Taking cyberinnovation to the farm

Ratnesh-KumarData from soil sensors gives researchers and farmers insight into sustainable agricultural practices

Maintaining soil health by protecting land suitable for growing crops continues to be a priority as the world’s population rises. Issues like managing the nitrogen cycle, which is also one of the 14 Grand Challenges identified by the National Academy of Engineering, are becoming an increasingly important part of sustainable agriculture.

Ratnesh Kumar, professor of electrical and computer engineering, says being in Iowa gave him fertile ground to expand his domain expertise beyond cyberphysical and embedded control systems (where he has earned recognition as an IEEE Fellow) and apply cyber practices to farming.

Kumar, Robert Weber, professor emeritus of electrical and computer engineering, and Ph.D. student Gunjan Pandey have developed a portable, wireless, low-cost network analyzer that can be buried beneath crop fields. The sensor measurements are intended to provide a deeper understanding of fertilizer inputs and the nitrogen cycle, both of which are a major source of water quality impairment and also result in greenhouse emissions.

The nitrogen level that has increased from things like fertilizer and certain crops that are produced, like soybeans, ought to be rebalanced, according to Kumar. He adds that plants don’t necessarily use all the fertilizer put on them, and that has been causing significant problems such as hypoxia in coastal waters. “With the data from our sensors, we want to be able to determine the adequate amounts of fertilizer to apply as well as uncover ways to improve irrigation practices.”

The sensors Kumar and his team have designed collect information about water levels and soil nutrients, gathering details at a wide range of frequencies through measurements of complex impedance. This detail includes capacitance (how an electrical charge is stored) affected by moisture and conductance (how easily an electric current passes) affected by nutrients present in their ionic forms.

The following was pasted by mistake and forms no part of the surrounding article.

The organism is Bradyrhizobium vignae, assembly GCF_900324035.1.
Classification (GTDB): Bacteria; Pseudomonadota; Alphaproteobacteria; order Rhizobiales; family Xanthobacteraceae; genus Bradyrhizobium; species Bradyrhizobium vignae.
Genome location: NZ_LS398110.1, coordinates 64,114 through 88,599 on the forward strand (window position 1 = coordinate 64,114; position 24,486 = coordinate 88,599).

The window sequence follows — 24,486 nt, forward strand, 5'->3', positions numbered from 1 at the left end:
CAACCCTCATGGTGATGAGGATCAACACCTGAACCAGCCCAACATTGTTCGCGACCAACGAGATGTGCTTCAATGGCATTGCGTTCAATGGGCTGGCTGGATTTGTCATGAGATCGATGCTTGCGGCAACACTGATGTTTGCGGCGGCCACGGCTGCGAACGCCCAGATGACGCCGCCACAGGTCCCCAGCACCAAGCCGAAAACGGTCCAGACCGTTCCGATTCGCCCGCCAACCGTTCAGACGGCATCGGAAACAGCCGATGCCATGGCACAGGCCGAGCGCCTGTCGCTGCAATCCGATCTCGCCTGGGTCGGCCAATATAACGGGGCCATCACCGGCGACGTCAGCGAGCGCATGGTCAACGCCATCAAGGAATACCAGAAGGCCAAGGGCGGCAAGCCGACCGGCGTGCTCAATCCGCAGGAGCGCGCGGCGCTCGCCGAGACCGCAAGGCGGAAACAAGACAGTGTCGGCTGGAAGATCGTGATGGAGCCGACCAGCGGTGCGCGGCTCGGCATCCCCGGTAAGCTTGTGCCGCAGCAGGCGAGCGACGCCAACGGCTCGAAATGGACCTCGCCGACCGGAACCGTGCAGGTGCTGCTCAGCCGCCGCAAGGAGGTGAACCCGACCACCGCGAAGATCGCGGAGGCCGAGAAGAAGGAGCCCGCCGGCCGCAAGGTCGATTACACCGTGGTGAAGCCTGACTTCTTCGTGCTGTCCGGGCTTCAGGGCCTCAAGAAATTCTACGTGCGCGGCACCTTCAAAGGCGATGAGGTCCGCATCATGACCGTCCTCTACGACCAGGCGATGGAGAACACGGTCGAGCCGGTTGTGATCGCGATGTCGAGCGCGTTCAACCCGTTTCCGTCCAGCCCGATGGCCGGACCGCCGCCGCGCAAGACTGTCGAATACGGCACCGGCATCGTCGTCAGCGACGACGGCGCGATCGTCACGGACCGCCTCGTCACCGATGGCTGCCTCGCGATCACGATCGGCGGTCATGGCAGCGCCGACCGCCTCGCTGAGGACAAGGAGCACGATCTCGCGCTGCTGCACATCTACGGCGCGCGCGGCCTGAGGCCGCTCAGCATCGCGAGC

A key feature to the sensors is a first-of-its-kind wireless interface. Kumar says such an interface allows the sensors to be used in-situ, so researchers can actively gather information without interfering in any agricultural operations. The design was inspired from “meta-materials” that feature electromagnetic properties not found in natural materials.

“The sensors also have an inbuilt calibration mechanism so they don’t need to be manually calibrated each time conditions, such as temperature, change,” he added.

The group is also working with agronomists, specifically soil scientists and crop scientists, to develop sensor-driven models for soil- and crop-growth dynamics. Kumar says such understanding is crucial to the management of soil nitrogen and other nutrients as well as soil health.

His research has been supported by the National Science Foundation through two prior grants and was recently awarded a $1 million, four-year grant from NSF under the CyberSEES program. Additionally, the sensors component has one pending U.S. Patent.

Kumar says he has even more advancements in his sights. “Going forward, we will be thinking about the entire system of soil, plant and air. They all must be monitored simultaneously to assess the soil, plant and air attributes relevant for soil, water and air health toward sustainable agriculture.” Electronic microchips send frequencies out in the ground to detect movement amongst other things.

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